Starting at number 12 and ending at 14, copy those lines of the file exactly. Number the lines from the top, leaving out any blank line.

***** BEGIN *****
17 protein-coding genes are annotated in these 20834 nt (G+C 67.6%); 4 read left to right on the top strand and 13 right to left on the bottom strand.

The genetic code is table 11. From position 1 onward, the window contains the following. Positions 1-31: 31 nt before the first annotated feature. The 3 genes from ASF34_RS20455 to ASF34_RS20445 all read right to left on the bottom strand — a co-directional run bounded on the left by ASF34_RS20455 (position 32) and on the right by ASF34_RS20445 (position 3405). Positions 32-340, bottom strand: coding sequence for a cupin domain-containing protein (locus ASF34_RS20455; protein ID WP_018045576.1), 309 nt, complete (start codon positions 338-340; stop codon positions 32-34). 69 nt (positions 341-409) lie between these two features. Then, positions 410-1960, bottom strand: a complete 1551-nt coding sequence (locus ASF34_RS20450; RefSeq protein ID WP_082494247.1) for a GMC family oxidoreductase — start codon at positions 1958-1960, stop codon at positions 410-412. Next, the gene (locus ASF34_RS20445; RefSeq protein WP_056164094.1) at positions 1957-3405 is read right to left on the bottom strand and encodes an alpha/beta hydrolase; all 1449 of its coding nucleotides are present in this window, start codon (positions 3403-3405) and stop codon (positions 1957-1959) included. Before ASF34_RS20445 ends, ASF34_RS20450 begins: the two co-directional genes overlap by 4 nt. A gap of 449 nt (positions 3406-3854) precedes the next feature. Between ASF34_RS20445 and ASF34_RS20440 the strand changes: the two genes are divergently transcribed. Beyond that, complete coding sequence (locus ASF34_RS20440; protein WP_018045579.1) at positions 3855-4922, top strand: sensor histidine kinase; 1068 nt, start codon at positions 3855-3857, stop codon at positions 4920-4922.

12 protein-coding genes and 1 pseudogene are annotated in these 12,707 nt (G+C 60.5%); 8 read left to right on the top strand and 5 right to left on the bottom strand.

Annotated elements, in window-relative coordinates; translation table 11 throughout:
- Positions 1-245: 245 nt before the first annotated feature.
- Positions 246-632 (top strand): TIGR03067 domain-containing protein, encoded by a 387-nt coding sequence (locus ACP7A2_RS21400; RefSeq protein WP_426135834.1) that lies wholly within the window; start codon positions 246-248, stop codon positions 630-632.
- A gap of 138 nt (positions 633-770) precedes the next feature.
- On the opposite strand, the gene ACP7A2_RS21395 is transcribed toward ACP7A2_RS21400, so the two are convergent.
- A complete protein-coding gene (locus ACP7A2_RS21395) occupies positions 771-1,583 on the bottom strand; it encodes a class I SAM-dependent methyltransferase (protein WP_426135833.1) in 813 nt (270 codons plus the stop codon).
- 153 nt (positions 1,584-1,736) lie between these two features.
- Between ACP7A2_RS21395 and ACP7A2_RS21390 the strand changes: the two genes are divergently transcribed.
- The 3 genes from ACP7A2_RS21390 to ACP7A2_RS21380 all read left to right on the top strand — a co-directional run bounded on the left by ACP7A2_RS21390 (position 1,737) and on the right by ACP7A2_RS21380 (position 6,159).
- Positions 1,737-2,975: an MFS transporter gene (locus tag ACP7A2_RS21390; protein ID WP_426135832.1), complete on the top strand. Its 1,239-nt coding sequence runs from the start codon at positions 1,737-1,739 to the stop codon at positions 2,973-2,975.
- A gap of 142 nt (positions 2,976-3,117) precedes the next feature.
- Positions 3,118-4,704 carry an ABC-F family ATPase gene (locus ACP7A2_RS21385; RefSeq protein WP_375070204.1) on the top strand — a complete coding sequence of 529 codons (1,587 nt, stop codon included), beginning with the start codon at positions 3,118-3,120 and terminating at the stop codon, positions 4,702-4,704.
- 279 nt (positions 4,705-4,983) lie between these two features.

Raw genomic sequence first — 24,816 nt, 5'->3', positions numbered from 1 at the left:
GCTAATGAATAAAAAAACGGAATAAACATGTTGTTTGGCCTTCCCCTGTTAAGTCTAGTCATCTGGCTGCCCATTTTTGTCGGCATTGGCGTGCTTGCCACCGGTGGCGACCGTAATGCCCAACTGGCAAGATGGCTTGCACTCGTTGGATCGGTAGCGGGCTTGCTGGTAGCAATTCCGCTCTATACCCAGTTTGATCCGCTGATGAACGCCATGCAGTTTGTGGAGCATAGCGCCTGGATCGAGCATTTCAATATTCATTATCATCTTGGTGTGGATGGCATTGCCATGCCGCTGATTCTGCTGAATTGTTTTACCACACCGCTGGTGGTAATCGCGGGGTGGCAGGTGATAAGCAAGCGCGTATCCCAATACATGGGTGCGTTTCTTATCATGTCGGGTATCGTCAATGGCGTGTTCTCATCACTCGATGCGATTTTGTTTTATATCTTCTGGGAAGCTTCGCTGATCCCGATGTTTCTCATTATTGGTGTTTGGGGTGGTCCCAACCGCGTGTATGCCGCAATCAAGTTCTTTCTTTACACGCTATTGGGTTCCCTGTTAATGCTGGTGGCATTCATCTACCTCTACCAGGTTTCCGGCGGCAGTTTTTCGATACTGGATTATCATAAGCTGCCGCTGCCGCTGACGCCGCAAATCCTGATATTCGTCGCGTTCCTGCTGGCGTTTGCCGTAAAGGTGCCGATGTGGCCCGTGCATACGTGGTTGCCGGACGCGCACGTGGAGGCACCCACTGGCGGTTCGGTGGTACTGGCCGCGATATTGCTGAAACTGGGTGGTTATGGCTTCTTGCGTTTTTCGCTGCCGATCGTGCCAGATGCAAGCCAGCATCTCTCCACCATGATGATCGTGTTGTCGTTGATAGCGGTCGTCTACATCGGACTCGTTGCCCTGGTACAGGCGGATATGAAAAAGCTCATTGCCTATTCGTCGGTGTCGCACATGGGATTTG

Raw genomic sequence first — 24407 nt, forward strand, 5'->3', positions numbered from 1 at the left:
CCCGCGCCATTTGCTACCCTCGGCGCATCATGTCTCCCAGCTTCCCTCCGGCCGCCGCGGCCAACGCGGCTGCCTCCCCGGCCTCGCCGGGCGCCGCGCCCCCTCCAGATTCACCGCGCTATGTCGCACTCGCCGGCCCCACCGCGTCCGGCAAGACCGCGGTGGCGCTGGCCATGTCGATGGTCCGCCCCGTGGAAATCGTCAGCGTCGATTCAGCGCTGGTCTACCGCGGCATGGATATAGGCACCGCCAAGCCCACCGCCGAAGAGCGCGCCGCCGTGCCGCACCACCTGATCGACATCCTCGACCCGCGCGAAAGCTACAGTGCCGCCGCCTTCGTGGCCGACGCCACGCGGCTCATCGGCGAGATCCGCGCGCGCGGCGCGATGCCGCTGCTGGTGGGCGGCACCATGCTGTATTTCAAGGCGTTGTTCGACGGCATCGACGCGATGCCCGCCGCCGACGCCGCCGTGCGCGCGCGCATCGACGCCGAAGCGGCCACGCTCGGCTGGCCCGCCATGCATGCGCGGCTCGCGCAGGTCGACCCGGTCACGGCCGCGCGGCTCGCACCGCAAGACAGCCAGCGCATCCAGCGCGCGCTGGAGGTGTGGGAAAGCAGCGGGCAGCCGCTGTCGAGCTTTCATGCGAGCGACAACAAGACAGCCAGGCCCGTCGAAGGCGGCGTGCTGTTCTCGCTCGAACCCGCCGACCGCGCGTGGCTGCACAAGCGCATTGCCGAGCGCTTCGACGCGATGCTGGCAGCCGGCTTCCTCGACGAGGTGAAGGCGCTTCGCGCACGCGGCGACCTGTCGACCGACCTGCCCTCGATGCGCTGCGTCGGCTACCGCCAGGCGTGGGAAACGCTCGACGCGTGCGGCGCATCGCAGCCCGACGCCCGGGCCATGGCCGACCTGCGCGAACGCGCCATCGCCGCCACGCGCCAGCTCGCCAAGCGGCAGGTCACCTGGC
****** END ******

- The 3 genes from ACP7A2_RS21390 to ACP7A2_RS21380 all read left to right on the top strand — a co-directional run bounded on the left by ACP7A2_RS21390 (position 1,737) and on the right by ACP7A2_RS21380 (position 6,159).
- Positions 1,737-2,975: an MFS transporter gene (locus tag ACP7A2_RS21390; protein ID WP_426135832.1), complete on the top strand. Its 1,239-nt coding sequence runs from the start codon at positions 1,737-1,739 to the stop codon at positions 2,973-2,975.
- A gap of 142 nt (positions 2,976-3,117) precedes the next feature.